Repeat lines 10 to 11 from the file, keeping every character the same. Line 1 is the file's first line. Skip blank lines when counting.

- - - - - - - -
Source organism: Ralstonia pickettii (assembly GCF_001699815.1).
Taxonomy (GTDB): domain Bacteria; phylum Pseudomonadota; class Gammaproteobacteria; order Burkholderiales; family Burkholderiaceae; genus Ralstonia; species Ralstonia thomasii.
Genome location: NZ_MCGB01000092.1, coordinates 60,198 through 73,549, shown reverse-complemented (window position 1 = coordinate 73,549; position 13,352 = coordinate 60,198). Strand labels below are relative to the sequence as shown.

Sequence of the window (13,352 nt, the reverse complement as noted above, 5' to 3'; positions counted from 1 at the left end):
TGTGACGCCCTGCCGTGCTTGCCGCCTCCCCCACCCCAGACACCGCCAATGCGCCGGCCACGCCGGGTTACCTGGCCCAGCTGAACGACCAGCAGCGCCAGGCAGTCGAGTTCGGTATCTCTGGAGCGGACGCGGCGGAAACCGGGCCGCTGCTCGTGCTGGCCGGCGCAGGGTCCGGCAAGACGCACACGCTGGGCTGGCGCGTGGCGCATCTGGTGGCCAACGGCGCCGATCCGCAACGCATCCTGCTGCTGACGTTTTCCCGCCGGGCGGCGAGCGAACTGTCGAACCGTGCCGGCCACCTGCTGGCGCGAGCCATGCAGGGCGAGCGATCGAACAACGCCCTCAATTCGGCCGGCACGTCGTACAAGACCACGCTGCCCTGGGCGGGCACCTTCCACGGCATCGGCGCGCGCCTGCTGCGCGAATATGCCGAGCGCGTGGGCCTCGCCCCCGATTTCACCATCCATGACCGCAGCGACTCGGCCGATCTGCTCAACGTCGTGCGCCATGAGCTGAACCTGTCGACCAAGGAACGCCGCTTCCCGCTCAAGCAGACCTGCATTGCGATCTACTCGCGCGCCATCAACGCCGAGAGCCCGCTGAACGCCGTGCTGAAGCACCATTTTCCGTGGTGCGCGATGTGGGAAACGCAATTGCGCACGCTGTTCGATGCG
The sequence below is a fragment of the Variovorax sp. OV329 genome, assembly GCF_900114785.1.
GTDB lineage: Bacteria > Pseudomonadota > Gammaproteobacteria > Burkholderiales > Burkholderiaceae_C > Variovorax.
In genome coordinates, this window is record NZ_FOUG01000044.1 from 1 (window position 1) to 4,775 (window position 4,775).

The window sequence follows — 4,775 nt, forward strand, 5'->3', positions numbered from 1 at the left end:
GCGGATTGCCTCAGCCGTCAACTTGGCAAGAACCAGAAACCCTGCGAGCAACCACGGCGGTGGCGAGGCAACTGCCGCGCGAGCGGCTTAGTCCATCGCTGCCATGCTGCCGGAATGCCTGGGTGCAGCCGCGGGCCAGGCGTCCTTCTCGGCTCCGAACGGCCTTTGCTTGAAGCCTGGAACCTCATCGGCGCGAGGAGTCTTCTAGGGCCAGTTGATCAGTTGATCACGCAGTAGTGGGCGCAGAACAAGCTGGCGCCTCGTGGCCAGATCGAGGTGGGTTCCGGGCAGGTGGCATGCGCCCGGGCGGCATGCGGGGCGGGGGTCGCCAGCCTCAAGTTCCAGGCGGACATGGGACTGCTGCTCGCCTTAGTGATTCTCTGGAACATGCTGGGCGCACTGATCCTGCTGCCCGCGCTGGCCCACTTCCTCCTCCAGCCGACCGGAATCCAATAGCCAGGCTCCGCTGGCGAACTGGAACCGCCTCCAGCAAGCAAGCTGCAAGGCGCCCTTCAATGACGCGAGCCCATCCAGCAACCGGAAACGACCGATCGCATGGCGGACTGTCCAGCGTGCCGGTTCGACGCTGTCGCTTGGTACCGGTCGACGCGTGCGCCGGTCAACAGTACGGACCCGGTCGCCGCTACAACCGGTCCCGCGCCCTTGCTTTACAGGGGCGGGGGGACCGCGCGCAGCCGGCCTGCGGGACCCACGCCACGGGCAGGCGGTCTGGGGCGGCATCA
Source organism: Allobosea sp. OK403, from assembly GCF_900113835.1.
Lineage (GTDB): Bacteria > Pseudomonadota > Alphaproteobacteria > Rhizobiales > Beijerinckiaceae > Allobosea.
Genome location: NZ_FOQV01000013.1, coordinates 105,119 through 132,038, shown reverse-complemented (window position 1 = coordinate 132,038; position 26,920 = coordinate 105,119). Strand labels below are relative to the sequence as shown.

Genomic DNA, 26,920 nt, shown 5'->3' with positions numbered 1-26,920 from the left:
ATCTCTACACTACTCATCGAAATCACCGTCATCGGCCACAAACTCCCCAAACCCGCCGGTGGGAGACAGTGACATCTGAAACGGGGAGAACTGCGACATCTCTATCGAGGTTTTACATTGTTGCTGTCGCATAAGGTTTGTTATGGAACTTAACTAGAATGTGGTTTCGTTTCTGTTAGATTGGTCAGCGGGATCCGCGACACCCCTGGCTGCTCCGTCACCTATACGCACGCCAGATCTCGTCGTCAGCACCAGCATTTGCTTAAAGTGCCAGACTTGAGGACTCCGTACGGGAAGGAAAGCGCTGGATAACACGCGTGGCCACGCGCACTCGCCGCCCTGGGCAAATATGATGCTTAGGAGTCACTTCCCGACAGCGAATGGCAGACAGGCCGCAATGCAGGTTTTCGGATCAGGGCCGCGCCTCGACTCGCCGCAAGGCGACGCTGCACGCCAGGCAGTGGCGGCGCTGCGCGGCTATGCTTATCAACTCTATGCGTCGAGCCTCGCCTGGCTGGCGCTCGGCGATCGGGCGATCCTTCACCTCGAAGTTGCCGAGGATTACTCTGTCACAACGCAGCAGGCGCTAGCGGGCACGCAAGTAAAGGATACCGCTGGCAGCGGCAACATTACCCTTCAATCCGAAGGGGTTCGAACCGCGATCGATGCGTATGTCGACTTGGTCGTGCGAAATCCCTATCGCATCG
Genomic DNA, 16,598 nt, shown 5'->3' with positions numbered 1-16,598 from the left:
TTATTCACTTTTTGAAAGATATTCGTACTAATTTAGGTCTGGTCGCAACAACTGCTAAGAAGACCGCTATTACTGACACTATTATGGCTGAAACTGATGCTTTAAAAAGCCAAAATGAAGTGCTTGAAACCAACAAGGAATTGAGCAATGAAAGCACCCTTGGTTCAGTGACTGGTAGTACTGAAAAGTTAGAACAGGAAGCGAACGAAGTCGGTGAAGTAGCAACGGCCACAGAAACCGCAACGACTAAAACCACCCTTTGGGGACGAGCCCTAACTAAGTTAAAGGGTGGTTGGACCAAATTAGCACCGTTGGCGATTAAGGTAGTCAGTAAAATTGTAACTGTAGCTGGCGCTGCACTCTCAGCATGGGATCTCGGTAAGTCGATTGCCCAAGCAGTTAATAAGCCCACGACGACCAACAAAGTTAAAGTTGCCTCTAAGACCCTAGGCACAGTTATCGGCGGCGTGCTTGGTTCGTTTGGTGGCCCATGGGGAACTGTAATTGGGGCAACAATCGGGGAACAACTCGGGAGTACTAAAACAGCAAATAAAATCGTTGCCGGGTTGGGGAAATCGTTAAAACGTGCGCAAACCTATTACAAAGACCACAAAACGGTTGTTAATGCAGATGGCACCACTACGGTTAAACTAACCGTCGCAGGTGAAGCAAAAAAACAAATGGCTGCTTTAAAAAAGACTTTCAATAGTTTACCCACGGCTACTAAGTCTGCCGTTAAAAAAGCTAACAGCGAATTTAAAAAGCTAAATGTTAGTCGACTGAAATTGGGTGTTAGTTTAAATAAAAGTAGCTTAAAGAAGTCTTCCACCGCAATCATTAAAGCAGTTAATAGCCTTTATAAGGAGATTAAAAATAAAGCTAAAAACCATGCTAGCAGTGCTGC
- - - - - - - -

GCGGATTGCCTCAGCCGTCAACTTGGCAAGAACCAGAAACCCTGCGAGCAACCACGGCGGTGGCGAGGCAACTGCCGCGCGAGCGGCTTAGTCCATCGCTGCCATGCTGCCGGAATGCCTGGGTGCAGCCGCGGGCCAGGCGTCCTTCTCGGCTCCGAACGGCCTTTGCTTGAAGCCTGGAACCTCATCGGCGCGAGGAGTCTTCTAGGGCCAGTTGATCAGTTGATCACGCAGTAGTGGGCGCAGAACAAGCTGGCGCCTCGTGGCCAGATCGAGGTGGGTTCCGGGCAGGTGGCATGCGCCCGGGCGGCATGCGGGGCGGGGGTCGCCAGCCTCAAGTTCCAGGCGGACATGGGACTGCTGCTCGCCTTAGTGATTCTCTGGAACATGCTGGGCGCACTGATCCTGCTGCCCGCGCTGGCCCACTTCCTCCTCCAGCCGACCGGAATCCAATAGCCAGGCTCCGCTGGCGAACTGGAACCGCCTCCAGCAAGCAAGCTGCAAGGCGCCCTTCAATGACGCGAGCCCATCCAGCAACCGGAAACGACCGATCGCATGGCGGACTGTCCAGCGTGCCGGTTCGACGCTGTCGCTTGGTACCGGTCGACGCGTGCGCCGGTCAACAGTACGGACCCGGTCGCCGCTACAACCGGTCCCGCGCCCTTGCTTTACAGGGGCGGGGGGACCGCGCGCAGCCGGCCTGCGGGACCCACGCCACGGGCAGGCGGTCTGGGGCGGCATCA
Source organism: Allobosea sp. OK403, from assembly GCF_900113835.1.